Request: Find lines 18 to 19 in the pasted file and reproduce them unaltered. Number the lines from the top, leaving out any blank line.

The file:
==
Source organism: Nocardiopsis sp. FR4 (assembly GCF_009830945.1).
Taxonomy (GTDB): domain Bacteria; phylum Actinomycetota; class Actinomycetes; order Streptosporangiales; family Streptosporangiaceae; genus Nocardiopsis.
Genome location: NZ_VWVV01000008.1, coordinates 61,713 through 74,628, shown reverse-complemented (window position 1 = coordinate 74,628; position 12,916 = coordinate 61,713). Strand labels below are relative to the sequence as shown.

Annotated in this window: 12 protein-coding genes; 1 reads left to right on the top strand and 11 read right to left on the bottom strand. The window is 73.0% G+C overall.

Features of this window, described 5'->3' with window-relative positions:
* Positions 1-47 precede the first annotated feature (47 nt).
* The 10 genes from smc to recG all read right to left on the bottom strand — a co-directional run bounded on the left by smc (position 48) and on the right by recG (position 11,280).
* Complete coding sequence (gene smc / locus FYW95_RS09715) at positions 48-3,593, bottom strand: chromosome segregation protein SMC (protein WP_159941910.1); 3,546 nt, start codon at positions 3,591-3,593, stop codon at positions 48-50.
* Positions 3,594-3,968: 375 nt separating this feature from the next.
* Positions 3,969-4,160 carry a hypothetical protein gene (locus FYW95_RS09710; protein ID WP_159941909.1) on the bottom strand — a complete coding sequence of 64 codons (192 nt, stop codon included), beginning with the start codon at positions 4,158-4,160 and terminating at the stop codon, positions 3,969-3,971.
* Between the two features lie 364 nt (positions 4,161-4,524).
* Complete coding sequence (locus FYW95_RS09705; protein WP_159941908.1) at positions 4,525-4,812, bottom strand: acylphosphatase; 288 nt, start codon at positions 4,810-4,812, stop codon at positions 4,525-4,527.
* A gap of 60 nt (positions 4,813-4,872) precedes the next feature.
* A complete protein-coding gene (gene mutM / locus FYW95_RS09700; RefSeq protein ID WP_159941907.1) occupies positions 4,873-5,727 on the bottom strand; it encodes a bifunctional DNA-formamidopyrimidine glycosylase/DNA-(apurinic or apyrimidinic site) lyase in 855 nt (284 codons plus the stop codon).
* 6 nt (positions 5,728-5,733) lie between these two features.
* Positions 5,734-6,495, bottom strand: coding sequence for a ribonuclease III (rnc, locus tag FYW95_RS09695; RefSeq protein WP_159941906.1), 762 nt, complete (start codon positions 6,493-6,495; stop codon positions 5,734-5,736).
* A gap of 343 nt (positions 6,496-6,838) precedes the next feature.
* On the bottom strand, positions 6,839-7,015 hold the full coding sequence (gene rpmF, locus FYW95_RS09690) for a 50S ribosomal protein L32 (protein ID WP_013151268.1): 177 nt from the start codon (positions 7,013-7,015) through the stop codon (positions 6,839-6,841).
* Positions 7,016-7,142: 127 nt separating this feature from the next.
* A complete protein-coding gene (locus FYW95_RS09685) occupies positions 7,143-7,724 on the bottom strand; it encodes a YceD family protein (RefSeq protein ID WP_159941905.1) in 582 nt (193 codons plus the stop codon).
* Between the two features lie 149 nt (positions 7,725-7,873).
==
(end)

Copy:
* On the bottom strand, positions 6,839-7,015 hold the full coding sequence (gene rpmF, locus FYW95_RS09690) for a 50S ribosomal protein L32 (protein ID WP_013151268.1): 177 nt from the start codon (positions 7,013-7,015) through the stop codon (positions 6,839-6,841).
* Positions 7,016-7,142: 127 nt separating this feature from the next.